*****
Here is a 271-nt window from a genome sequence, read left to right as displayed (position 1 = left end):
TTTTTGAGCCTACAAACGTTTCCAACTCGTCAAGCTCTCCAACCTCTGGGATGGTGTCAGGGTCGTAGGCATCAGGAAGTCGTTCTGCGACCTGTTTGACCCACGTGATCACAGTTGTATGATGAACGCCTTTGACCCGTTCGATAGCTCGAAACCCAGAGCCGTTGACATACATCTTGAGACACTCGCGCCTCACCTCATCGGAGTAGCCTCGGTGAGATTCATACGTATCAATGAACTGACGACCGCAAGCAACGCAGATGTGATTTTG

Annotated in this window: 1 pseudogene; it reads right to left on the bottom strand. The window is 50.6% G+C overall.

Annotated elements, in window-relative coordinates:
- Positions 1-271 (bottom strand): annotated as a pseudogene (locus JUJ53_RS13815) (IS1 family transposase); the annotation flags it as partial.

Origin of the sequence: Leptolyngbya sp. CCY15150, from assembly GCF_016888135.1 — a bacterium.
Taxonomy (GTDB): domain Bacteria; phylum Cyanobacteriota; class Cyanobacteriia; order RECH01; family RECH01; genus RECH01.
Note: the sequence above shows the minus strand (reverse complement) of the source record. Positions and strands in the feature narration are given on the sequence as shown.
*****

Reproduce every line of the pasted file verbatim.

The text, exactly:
Here is a 271-nt window from a genome sequence, read left to right as displayed (position 1 = left end):
TTTTTGAGCCTACAAACGTTTCCAACTCGTCAAGCTCTCCAACCTCTGGGATGGTGTCAGGGTCGTAGGCATCAGGAAGTCGTTCTGCGACCTGTTTGACCCACGTGATCACAGTTGTATGATGAACGCCTTTGACCCGTTCGATAGCTCGAAACCCAGAGCCGTTGACATACATCTTGAGACACTCGCGCCTCACCTCATCGGAGTAGCCTCGGTGAGATTCATACGTATCAATGAACTGACGACCGCAAGCAACGCAGATGTGATTTTG

Annotated in this window: 1 pseudogene; it reads right to left on the bottom strand. The window is 50.6% G+C overall.

Annotated elements, in window-relative coordinates:
- Positions 1-271 (bottom strand): annotated as a pseudogene (locus JUJ53_RS13815) (IS1 family transposase); the annotation flags it as partial.

Origin of the sequence: Leptolyngbya sp. CCY15150, from assembly GCF_016888135.1 — a bacterium.
Taxonomy (GTDB): domain Bacteria; phylum Cyanobacteriota; class Cyanobacteriia; order RECH01; family RECH01; genus RECH01.
Note: the sequence above shows the minus strand (reverse complement) of the source record. Positions and strands in the feature narration are given on the sequence as shown.